In the Notice of Appeal filed by the appellant he enumerated numerous grounds according to which the court a quo erred. In summary, these are: By giving insufficient weight to the appellant’s personal circumstances; that the seriousness and prevalence of the offence were over-emphasised; that appellant is a suitable candidate for reform and pleaded guilty. Also that the court failed to take into account the period the appellant spent in custody awaiting trial and lastly, that the sentence is shockingly inappropriate
 At the appeal hearing the appellant appeared in person while Ms Jacobs represented the respondent.
 From the magistrate’s reasons on sentence it is evident that she was alive to the principles applicable to sentence, its application to the facts, and circumstances of the case. Regard was further had to the applicable objectives of punishment and that it was required of the court to strike a balance between these (often) competing interests, though equal weight need not be given to each factor and that one may be emphasised at the expense of others.
 In dealing with the appellant’s personal circumstances the court identified his youthfulness, he being a first offender who pleaded guilty and that he was remorseful for his wrongdoing. Regard was also had to the appellant having been employed at the time of committing the crime, and that he was in custody awaiting trial pending the finalisation of the matter.
 When considering the offence and the circumstances under which it was committed, the court was mindful of the fact that the complainant and her young children were asleep at home when pounced on by three men who had broken into her home for purposes of robbing her of her possessions. The perpetrators were armed with knives which they wielded while threatening to inflict grievous bodily harm to the complainant and her children. They were tied up and gagged where after they ransacked the house. Cash in the amount of N$20 000, one laptop with accessories, two cellphones and several pieces of jewellery, totalling N$164 000, were looted from the house. It was submitted that the complainant’s property was recovered, a fact the court below had also taken into account.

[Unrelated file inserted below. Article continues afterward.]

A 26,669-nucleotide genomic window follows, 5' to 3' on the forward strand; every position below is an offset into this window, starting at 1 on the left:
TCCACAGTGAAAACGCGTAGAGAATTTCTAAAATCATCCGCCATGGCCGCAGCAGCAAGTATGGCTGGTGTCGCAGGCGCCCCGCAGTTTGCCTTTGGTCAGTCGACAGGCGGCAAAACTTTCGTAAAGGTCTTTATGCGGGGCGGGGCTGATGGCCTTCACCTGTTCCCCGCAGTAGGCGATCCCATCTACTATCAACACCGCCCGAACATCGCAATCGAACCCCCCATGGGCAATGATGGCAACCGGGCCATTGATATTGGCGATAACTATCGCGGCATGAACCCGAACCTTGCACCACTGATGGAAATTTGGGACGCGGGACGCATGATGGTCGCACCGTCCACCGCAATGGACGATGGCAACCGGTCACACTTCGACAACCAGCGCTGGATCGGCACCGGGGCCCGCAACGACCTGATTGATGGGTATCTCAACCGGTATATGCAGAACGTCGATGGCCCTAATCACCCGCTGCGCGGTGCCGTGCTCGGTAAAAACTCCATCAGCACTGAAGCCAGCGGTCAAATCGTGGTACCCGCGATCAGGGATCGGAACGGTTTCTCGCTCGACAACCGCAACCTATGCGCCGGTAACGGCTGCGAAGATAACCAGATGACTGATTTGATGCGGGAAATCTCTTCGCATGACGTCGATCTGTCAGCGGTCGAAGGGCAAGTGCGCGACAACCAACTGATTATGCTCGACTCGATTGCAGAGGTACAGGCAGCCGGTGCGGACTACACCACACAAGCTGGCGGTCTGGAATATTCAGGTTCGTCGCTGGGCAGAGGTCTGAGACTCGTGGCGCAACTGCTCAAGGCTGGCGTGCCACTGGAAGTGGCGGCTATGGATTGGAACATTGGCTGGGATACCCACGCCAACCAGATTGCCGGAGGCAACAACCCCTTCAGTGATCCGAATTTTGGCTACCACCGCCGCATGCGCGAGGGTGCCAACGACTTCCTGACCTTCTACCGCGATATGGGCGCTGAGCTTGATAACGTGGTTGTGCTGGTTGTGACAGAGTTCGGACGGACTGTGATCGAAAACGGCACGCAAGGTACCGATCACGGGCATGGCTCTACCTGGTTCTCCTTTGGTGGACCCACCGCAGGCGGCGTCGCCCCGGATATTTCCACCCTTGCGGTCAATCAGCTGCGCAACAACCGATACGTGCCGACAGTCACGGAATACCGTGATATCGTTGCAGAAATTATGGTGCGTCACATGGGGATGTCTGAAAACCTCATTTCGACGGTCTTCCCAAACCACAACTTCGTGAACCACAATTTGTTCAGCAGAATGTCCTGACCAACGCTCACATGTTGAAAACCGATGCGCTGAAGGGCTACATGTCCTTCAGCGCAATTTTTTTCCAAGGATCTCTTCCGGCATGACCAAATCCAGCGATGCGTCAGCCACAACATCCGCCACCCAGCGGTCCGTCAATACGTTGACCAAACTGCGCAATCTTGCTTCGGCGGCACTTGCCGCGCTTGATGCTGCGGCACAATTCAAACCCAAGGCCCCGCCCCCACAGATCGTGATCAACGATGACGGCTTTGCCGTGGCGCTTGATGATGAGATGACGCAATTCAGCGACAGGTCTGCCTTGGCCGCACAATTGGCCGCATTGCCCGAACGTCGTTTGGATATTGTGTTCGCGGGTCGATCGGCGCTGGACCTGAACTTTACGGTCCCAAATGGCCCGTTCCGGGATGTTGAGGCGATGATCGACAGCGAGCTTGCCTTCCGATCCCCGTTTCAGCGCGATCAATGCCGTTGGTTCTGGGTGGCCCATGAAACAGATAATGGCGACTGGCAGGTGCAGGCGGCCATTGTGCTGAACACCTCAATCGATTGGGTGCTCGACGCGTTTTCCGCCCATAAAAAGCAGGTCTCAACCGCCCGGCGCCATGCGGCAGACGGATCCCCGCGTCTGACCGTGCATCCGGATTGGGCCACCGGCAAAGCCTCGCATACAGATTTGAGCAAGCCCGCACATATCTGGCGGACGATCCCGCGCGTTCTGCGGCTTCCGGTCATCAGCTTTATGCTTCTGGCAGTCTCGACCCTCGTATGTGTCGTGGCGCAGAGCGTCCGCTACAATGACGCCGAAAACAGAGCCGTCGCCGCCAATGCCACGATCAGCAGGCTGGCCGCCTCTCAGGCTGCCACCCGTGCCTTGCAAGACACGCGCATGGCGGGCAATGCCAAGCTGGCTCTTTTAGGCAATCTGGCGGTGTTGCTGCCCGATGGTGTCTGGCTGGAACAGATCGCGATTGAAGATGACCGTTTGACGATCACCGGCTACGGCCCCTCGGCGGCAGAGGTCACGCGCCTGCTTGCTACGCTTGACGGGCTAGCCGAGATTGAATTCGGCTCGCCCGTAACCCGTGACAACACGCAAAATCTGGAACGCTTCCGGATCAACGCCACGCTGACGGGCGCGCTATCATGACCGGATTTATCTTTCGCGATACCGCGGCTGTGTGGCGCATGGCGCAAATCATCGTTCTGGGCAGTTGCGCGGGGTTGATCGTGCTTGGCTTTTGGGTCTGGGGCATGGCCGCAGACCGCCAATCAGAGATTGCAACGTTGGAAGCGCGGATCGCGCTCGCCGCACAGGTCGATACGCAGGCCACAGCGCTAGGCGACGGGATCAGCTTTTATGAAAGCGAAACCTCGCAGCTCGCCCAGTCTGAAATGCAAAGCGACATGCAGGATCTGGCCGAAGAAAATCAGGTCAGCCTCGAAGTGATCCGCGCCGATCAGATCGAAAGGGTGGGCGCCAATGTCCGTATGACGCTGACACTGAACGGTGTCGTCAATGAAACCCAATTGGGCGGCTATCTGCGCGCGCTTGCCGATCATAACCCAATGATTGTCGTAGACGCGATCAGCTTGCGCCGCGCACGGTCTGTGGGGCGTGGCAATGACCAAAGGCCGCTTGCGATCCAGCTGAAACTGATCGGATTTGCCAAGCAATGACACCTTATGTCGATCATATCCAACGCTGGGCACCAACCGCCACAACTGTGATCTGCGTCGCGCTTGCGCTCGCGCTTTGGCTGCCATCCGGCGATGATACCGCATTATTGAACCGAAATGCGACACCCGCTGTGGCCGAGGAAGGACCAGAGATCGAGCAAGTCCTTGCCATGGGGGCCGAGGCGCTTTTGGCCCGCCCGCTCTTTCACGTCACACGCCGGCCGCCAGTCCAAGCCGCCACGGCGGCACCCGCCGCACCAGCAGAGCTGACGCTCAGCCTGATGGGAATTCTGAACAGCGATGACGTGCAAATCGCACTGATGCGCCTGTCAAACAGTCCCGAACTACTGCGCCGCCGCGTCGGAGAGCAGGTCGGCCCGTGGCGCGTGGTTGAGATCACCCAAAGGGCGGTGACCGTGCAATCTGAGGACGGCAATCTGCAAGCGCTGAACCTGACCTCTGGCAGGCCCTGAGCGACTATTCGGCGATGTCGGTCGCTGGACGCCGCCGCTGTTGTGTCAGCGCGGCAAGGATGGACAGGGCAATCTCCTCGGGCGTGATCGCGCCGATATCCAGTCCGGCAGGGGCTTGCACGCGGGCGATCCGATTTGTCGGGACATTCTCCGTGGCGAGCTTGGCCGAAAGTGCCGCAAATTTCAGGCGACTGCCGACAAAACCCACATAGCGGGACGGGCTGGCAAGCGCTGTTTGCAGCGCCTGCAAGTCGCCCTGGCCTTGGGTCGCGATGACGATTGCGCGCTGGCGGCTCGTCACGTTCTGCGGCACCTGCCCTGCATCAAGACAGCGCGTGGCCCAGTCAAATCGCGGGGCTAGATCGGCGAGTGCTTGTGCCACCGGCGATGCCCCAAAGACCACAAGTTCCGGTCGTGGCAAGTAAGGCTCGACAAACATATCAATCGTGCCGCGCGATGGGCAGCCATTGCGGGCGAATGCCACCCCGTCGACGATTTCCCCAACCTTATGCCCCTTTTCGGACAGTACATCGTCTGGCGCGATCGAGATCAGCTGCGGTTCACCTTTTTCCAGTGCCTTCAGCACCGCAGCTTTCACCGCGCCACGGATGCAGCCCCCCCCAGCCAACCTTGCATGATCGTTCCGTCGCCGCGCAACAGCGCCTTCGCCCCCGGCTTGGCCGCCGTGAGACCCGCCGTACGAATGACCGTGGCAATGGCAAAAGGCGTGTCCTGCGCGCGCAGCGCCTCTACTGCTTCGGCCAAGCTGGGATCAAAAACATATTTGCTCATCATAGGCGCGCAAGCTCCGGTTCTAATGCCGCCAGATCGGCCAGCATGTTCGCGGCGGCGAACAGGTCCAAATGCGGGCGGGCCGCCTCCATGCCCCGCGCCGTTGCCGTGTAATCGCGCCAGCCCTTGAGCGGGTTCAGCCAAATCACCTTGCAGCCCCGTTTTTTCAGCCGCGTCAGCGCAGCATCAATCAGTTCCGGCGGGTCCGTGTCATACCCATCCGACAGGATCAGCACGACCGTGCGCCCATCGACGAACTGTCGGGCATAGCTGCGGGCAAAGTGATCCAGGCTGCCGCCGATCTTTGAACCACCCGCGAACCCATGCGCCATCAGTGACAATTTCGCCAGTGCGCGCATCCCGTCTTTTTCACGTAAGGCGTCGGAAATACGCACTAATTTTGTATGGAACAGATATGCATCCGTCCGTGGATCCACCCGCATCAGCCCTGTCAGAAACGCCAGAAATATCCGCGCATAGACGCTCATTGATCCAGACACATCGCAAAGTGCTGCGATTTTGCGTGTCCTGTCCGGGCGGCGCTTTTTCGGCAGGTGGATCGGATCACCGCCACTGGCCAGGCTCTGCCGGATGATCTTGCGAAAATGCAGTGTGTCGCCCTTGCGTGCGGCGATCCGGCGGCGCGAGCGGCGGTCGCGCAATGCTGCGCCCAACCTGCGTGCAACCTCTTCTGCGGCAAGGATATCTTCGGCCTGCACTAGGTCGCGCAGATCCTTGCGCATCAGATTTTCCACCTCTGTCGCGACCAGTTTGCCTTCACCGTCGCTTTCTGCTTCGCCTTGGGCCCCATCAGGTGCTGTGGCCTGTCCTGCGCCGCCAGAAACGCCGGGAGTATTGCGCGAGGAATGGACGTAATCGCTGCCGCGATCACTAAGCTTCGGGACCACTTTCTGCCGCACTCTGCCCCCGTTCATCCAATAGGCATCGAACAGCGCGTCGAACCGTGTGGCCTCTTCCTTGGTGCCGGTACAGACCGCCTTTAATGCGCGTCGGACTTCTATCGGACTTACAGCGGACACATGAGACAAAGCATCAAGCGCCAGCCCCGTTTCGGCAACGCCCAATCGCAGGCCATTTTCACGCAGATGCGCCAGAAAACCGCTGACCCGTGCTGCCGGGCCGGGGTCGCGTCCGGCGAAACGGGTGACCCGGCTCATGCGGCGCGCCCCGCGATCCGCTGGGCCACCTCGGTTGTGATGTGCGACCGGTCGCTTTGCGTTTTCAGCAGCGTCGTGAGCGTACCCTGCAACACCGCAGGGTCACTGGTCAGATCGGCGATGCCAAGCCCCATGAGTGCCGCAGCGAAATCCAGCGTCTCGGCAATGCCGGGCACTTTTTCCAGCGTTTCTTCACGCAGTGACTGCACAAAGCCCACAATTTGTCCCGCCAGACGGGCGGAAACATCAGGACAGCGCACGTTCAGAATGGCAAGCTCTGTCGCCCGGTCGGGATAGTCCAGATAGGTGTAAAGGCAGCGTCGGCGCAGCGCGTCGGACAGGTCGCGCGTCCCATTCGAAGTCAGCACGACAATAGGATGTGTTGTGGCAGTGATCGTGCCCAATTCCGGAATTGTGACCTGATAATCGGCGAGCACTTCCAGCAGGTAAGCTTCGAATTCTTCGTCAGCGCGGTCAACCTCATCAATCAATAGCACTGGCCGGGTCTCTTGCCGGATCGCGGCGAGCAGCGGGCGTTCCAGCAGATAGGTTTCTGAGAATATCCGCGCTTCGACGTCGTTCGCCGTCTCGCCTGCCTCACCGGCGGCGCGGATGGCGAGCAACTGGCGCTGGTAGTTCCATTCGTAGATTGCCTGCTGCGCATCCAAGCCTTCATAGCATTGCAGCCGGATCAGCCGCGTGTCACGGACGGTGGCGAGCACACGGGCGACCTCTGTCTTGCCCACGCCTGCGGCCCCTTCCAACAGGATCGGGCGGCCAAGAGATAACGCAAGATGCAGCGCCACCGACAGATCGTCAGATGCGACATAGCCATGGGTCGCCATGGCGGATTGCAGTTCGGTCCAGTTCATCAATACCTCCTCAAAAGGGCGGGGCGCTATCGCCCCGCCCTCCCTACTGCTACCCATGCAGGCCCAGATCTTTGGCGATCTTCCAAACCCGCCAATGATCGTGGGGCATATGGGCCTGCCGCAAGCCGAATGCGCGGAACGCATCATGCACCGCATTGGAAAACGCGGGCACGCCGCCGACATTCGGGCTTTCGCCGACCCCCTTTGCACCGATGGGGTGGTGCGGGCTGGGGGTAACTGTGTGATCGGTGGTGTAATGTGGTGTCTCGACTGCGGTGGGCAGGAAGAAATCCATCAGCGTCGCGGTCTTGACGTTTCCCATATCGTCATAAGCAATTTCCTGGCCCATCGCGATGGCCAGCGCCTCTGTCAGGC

Turning to the offence and the circumstances under which it was committed, the court described the attack as ‘brutal and barbaric’ which was directed at the vulnerable of society. Whilst recognising that no physical injuries were inflicted on the victims, the court reasoned that the psychological harm caused to the victims will, in all likelihood, be permanent. Moreover where the complainant, whilst tied up, did not know whether her other children in the house were safe. Despite being in their own home where they were supposed to be safe, they came under attack whilst asleep. It was further noted that the offence where people are being attacked and robbed in these circumstances was on the increase and prevalent in the district, and that sufficient weight ought to be accorded to the interests of society. Mention was made about an earlier protest where the community demonstrated their displeasure with the current situation.